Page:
me. When I dress (the occupation of two hours), for a great ball
given at the Larkins's (the anticipation of three weeks), I indulge
my fancy with pleasing images. I picture myself taking courage to
make a declaration to Miss Larkins. I picture Miss Larkins sinking
her head upon my shoulder, and saying, 'Oh, Mr. Copperfield, can I
believe my ears!' I picture Mr. Larkins waiting on me next morning,
and saying, 'My dear Copperfield, my daughter has told me all.
Youth is no objection. Here are twenty thousand pounds. Be
happy!' I picture my aunt relenting, and blessing us; and Mr. Dick
and Doctor Strong being present at the marriage ceremony. I am a
sensible fellow, I believe - I believe, on looking back, I mean -
and modest I am sure; but all this goes on notwithstanding.
I repair to the enchanted house, where there are lights,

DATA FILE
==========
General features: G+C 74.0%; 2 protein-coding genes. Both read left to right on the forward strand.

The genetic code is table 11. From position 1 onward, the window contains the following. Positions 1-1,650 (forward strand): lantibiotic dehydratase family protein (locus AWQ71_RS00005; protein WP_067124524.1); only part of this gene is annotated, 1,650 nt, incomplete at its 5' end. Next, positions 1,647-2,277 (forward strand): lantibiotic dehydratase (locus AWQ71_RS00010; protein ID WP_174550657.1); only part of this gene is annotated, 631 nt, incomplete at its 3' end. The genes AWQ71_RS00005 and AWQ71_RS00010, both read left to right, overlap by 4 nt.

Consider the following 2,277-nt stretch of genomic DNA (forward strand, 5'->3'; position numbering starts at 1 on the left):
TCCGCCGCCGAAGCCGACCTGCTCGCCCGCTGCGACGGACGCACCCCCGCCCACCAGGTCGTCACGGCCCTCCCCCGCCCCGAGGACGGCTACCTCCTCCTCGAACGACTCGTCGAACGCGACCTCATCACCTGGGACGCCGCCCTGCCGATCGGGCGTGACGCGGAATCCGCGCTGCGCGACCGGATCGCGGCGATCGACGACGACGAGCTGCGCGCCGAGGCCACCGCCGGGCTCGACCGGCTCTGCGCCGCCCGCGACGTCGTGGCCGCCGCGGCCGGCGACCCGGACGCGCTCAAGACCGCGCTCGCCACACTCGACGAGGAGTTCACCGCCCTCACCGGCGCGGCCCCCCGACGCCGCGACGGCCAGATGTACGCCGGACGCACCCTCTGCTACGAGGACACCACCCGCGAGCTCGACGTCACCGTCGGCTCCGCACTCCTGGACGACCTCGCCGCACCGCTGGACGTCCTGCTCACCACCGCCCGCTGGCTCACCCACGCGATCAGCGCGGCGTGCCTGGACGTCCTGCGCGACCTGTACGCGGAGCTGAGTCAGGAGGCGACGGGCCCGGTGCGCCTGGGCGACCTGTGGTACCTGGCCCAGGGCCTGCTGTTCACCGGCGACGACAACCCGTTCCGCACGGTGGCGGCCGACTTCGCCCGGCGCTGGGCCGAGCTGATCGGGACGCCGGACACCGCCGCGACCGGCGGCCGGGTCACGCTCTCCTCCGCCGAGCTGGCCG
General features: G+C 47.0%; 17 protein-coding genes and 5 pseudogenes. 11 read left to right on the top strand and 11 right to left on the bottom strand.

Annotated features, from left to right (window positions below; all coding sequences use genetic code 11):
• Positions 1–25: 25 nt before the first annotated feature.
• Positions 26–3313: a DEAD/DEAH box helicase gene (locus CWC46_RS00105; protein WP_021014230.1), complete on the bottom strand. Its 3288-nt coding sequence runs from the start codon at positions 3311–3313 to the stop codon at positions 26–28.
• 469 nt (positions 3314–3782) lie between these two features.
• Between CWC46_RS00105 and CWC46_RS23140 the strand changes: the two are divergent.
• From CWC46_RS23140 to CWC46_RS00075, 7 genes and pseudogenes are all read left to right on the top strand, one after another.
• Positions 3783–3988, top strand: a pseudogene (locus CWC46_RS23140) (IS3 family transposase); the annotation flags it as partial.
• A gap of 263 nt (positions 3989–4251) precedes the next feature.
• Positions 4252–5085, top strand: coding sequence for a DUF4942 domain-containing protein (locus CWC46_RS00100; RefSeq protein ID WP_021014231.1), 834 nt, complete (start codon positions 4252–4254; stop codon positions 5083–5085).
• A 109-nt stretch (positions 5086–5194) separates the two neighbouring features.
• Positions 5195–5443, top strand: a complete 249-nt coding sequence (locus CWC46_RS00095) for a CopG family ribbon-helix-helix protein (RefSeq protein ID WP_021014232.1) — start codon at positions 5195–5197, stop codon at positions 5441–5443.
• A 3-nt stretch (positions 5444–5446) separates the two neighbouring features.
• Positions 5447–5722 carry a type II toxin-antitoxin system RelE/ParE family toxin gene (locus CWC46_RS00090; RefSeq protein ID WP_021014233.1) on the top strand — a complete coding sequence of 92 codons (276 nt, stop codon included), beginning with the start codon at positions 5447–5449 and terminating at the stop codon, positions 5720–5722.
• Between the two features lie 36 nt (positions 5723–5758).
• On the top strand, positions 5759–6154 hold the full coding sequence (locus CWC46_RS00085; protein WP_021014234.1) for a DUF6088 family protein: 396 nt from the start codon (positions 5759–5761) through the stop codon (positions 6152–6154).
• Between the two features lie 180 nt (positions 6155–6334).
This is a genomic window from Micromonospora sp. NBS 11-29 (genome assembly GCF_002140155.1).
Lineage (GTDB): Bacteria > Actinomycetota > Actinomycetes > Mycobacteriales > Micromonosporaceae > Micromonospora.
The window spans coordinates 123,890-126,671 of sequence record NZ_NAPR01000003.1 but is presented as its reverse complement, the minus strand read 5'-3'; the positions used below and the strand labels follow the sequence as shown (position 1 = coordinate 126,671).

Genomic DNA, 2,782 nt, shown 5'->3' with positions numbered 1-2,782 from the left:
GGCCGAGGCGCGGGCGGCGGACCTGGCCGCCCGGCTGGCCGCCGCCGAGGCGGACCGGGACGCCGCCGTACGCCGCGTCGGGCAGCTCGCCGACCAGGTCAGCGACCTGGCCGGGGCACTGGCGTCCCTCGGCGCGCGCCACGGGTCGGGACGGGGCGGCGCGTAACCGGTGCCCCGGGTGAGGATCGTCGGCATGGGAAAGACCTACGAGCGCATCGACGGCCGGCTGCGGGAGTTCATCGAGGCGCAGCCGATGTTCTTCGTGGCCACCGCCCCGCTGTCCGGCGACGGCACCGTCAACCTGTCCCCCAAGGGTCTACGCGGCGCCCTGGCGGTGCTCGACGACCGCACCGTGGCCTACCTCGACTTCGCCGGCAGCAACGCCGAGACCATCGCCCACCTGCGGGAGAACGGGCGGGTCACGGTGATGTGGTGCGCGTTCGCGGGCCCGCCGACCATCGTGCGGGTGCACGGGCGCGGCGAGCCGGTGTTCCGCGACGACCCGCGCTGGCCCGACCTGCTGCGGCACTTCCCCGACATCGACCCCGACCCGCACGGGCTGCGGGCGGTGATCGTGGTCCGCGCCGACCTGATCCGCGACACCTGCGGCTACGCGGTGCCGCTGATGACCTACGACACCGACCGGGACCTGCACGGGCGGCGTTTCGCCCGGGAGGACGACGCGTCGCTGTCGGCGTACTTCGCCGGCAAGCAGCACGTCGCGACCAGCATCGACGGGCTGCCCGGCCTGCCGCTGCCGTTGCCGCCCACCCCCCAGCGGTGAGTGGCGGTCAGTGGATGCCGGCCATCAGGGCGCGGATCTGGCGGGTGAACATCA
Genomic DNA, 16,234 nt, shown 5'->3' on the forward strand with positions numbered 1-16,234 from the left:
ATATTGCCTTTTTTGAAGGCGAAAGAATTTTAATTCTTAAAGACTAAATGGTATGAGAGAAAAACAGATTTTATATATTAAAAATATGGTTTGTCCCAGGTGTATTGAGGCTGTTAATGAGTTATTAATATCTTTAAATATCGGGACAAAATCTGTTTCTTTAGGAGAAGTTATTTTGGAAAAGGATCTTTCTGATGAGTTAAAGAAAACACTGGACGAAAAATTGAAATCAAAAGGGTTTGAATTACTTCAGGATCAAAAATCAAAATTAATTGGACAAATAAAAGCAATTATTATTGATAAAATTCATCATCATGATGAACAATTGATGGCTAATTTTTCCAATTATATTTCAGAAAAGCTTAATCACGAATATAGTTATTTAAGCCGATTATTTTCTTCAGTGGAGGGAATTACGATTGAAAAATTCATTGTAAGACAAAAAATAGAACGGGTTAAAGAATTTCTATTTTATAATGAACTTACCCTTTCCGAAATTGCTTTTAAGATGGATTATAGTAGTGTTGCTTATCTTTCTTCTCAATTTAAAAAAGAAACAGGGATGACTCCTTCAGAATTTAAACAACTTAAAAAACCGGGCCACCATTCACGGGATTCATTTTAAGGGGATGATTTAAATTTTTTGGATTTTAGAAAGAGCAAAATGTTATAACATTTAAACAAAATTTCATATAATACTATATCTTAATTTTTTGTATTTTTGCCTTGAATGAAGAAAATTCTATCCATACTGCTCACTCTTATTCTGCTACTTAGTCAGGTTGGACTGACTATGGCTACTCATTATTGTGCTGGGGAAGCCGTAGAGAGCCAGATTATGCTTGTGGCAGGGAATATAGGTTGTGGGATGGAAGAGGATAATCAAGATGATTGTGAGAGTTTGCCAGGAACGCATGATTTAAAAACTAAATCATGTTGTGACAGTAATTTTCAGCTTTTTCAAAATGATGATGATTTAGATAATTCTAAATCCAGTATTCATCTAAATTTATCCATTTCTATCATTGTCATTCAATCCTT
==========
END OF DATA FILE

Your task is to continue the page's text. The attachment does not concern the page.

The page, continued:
chattering, music, flowers, officers (I am sorry to see), and the
eldest Miss Larkins, a blaze of beauty. She is dressed in blue,
with blue flowers in her hair - forget-me-nots - as if SHE had any
need to wear forget-me-nots. It is the first really grown-up party
that I have ever been invited to, and I am a little uncomfortable;
for I appear not to belong to anybody, and nobody appears to have
anything to say to me, except Mr. Larkins, who asks me how my
schoolfellows are, which he needn't do, as I have not come there to
But after I have stood in the doorway for some time, and feasted my
eyes upon the goddess of my heart, she approaches me - she, the
eldest Miss Larkins! - and asks me pleasantly, if I dance?
I stammer, with a bow, 'With you, Miss Larkins.'
'With no one else?' inquires Miss Larkins.